Sergeant Antonín Slavík

* 1921

  • “And the Hungarians have occupied Carpathia-Ruthenia all the way to Košice. And their army was not even so well armed as ours. It was totally different. We were baking bread for the army as well, and I was bringing it to the army daily. Each soldier would receive one little loaf of bread a day. It was completely different. After the Hungarians occupied the place, worked us hard, we had to participate in drill sessions every week. They also taught us some songs and so on. So together with some other boys we agreed we would escape to the Soviet Union. There was the Polish border, and our border, and do not know how it was called, I did not care. And the Soviets were already on the border, so they arrested us right on the spot. And sent us to prison straight away.”

  • “While I worked in that bakery on the front, we would change shifts. One day I could do something in one place, and the other work somewhere else. But the conditions on the front were terrible. The Soviets watched over us. The Soviets had two armies - the normal one and then the communist one. And when one of them wanted to retreat, they would shoot them all. It was horrible, they could not retreat. After the war I lived here in Prague, worked in the physiology department, in the animals section. And then they called me and asked me to come back to the army. It was in Prague, on the Náměstí Republiky Square. And their condition was that I would become a party member. I said: ´No.´ That was in 1946. I said no because I had seen it all. What the women had to endure there. When they were transporting us to that labour camp, we rode in cattle trucks. There were eighty of us in one wagon. We had some makeshift bunks along the sides and a bucket in the middle...for peeing and for you know what... And when the train stopped in some station, we went out to empty it. And we pounded on the wagon door, asking for water. We were terribly thirsty. So they let one person out, and when he brought a bucketful of water, we all jumped for the bucket and the bucket dropped and spilled.”

  • “We were going hungry. They would send us to a field, for example. And there were some bunkers or something like that, and they would keep us there, for three or four days. Without food, without anything, it was freezing. And on the Arctic Circle – unless the temperature dropped to more than 42◦C below zero, we had to go to work. And it was horrible. All we had were the clothes we had on, nothing more. Some of the guardsmen were great. Some were even secretly taking care of us, while others were terribly strict. But we had to endure it all. Then they occupied Ukraine, and they deported all the intelligentsia, all who have studied at universities, to the camps. There were so many corpses every day, so many. There were piles of corpses. Then there was a trial with us and we were sentenced for espionage. I did not even know what a spy was at that time. I got a three-year penalty. They transported us to the Arctic Circle, to the Pečora and Inta camps. In Pečora I worked in a sovchoz, it was a huge labour camp. And then all the way to Inta. There they began to dredge coal mines. We were just beginning, so we first had to remove the moss from the tundra ground. We had to remove ten square metres of moss daily. And then they began to dig the shaft, all done by hand. And at thirty-eight or forty metres there was coal. So then we started digging the coal, and for bringing it to the surface we used horses to pull these loads out. And afterwards, after the signing of the treaty with the Allies, they released us. But the conditions in the camp had been terrible. No beds at all, just bunks, made of round logs. Every tenth day we would go to ušobojka (delousing). They would give us a shower, and steam all our clothing in those boilers. It was hot when they took it out, then they sent us to the barracks, and all the clothing was wet. But in the evenings there was some cultural program. So this is how it was done on every tenth day.”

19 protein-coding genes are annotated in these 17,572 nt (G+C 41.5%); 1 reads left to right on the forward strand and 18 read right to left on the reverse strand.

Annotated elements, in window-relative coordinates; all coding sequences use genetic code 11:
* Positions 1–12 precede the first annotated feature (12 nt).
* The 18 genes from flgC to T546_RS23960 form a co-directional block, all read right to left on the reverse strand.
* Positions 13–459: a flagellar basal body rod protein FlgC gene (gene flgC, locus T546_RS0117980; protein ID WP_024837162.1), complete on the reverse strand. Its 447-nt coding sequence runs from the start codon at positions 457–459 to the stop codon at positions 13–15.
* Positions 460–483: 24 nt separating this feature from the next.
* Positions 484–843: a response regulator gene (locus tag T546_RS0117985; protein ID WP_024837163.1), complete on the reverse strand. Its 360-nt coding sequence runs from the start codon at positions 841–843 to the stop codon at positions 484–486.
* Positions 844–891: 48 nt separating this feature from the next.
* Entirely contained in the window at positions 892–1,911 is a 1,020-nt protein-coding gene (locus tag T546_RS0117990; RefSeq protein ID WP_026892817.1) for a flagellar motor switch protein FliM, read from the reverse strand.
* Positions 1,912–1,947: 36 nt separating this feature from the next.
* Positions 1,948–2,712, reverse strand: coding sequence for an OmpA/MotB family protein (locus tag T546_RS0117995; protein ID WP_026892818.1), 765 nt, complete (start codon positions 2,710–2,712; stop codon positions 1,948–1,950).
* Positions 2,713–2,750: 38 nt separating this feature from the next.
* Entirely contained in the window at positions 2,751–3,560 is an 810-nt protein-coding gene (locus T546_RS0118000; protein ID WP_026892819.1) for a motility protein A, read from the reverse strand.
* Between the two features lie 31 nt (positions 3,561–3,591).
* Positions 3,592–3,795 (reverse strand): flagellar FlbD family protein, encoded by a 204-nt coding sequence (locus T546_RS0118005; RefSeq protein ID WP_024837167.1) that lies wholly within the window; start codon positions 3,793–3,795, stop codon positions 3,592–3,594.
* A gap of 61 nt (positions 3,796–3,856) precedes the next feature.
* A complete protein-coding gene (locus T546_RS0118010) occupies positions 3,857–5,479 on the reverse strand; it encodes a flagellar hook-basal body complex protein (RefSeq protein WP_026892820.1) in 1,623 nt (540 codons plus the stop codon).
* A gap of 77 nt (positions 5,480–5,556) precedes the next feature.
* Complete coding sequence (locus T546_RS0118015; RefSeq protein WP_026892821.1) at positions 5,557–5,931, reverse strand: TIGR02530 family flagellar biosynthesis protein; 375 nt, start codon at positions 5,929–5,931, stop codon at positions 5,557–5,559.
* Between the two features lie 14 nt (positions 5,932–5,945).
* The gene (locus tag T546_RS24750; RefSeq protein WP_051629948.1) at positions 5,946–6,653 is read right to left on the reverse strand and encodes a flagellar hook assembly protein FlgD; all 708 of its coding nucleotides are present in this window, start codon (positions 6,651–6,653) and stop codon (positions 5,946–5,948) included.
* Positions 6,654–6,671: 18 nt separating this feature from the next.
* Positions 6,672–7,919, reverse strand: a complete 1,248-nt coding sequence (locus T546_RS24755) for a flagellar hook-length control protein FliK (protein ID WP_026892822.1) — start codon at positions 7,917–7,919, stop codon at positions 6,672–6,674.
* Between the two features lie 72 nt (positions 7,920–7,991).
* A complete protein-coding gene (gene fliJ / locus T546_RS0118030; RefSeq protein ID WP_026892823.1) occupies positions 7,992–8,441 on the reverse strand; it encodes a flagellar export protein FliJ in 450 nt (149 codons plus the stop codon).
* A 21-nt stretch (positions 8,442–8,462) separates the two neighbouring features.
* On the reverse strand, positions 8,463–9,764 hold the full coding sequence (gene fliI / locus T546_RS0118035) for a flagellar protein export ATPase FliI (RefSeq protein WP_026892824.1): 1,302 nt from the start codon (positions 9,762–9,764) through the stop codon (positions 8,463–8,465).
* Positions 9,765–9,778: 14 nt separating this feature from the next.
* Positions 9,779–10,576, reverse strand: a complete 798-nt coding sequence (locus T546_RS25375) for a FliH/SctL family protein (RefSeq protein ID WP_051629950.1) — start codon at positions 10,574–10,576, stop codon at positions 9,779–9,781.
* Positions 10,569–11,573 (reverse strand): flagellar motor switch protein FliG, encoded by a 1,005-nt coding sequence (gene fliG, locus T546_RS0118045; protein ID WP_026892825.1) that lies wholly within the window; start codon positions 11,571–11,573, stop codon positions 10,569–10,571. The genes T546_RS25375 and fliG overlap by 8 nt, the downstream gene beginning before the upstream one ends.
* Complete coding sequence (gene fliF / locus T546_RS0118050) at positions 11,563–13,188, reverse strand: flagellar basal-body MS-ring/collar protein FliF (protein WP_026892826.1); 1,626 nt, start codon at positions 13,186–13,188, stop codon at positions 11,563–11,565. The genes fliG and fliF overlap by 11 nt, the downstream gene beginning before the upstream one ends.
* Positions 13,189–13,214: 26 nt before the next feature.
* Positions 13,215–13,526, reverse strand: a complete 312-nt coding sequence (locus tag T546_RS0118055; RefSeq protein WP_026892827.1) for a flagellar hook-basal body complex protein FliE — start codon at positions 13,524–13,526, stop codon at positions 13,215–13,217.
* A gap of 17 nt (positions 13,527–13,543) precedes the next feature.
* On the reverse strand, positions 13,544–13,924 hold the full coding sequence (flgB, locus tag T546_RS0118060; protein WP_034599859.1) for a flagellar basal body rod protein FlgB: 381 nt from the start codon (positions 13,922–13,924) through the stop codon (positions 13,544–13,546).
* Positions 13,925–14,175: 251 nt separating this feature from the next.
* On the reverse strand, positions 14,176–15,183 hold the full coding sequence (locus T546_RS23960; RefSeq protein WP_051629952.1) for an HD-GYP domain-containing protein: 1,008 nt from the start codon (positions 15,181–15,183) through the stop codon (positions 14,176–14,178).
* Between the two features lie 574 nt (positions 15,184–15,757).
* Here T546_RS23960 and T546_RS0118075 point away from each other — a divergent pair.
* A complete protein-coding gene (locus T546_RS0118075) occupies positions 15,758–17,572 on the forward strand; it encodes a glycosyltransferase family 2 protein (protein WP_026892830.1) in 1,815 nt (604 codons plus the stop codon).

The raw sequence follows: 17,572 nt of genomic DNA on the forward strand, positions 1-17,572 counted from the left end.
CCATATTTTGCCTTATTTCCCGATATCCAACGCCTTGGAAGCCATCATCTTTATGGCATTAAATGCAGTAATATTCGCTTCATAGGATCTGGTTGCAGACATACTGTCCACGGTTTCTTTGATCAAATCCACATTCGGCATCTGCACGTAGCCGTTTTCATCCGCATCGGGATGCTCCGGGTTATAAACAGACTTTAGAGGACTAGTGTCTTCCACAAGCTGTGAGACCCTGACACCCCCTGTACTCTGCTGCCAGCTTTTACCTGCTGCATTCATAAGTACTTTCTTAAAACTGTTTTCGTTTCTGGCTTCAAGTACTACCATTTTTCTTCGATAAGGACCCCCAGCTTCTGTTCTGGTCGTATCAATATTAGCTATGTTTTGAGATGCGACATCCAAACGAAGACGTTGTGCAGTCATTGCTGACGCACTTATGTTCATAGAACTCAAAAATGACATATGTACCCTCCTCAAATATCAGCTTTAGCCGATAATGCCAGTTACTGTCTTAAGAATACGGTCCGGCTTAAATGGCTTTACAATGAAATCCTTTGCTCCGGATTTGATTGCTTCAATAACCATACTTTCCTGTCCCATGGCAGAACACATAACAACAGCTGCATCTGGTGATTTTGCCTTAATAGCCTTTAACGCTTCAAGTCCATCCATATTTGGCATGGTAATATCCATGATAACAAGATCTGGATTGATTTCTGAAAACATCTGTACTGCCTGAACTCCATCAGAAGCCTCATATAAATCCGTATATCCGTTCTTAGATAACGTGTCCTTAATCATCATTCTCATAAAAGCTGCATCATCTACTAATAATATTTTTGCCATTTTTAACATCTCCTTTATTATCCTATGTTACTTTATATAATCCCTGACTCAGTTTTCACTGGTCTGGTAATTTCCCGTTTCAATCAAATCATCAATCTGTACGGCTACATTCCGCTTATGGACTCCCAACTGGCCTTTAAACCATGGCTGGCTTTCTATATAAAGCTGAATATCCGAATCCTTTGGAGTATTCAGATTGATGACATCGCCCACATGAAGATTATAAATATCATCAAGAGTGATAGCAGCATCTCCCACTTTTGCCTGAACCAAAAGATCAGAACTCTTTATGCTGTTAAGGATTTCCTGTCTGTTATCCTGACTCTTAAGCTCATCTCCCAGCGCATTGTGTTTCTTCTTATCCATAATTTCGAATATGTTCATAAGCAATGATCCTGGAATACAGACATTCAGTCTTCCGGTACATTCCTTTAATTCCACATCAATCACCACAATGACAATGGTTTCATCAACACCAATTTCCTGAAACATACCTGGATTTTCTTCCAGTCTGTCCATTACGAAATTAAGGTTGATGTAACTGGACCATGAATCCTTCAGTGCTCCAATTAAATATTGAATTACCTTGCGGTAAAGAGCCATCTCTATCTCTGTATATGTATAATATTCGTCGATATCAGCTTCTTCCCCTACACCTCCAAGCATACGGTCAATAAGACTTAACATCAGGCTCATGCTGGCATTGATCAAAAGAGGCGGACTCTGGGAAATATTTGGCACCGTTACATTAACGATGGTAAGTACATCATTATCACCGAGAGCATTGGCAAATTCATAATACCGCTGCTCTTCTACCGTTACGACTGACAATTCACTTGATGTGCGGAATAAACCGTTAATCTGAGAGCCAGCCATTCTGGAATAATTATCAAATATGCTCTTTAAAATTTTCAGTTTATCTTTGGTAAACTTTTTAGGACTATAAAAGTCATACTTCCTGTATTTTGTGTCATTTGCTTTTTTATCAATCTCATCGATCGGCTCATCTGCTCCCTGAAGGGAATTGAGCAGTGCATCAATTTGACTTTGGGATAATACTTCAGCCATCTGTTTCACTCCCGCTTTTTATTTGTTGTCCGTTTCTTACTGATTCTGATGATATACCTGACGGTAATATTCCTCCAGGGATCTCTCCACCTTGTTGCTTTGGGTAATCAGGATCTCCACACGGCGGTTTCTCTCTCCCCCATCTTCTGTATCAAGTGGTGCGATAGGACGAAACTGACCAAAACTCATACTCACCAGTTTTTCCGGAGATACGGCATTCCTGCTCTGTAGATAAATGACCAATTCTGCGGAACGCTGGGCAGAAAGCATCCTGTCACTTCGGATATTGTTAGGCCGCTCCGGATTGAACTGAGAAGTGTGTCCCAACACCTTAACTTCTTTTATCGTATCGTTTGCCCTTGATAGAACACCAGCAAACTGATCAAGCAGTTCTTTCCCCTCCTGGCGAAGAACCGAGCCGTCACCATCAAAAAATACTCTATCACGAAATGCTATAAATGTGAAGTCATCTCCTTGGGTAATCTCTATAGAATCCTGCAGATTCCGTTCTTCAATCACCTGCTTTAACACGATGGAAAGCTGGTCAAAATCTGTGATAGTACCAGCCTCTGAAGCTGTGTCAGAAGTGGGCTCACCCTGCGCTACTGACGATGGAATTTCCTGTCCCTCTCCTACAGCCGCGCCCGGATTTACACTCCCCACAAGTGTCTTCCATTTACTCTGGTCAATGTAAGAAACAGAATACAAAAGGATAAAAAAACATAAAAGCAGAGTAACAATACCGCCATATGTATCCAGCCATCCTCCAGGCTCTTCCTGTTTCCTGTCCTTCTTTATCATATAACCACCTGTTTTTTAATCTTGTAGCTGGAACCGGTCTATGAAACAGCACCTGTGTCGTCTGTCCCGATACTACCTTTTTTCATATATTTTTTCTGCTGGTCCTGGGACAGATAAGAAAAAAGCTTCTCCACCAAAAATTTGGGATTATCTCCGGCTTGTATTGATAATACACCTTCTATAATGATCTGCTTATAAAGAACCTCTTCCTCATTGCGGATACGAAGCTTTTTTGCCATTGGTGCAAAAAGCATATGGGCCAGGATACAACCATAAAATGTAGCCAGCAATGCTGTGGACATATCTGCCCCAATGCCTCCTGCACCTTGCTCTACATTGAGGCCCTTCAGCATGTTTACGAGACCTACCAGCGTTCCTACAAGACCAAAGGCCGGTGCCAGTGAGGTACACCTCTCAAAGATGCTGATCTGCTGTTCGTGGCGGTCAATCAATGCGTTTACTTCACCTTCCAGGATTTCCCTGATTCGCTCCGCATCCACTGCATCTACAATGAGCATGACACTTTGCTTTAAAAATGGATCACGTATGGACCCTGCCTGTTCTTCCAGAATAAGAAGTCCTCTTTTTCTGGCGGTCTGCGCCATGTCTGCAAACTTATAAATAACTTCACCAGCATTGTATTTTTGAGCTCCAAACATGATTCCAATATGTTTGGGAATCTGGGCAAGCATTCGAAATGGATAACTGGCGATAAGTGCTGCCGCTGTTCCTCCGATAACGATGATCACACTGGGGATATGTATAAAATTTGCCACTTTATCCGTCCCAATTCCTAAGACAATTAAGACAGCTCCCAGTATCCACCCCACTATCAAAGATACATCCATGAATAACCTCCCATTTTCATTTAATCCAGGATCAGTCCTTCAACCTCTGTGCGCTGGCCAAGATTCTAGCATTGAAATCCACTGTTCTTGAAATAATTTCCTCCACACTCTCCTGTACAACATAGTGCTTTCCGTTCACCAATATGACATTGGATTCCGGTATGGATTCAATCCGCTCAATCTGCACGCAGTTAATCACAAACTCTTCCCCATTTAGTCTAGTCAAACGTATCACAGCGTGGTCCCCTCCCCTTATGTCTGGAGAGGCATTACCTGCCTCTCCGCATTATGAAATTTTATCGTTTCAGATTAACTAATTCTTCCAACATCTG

• “I was sleeping and suddenly someone kicks me and says: ´Get up!´ ´What?´ - ´You are to go to the bakery right now.´ And he showed me how to get there. I came to the bakery and there was the bakery leader, a first lieutenant, and he told me I was to work in that shift. There were only two shifts. And I told him: ´Sorry to ask, but wouldn’t it be better to do it in three shifts, to let the boy get some rest?´ So I divided them into three shifts. There were both boys and girls. And we set to work. Whenever we arrived to some town, we would seize a local bakery. And if this was not possible, we would use the field wagon we had. Ours was a fine set, the Englishmen had sent us everything – ovens, mixers, electricity generator, all that was needed. We had it really nice. And then we got to Slovakia, taking the Slovak territory. I arrived to Liptovský Mikuláš, and there we separated. I was put in charge of the bakery, became the bakery leader, I had four people to work with me. And this is how I got to Poprad. In Poprad, there was a bakery, Kadlečík´s bakery, and so I seized it. And we worked in this bakery till the war was over. And from there I eventually got to Prague.”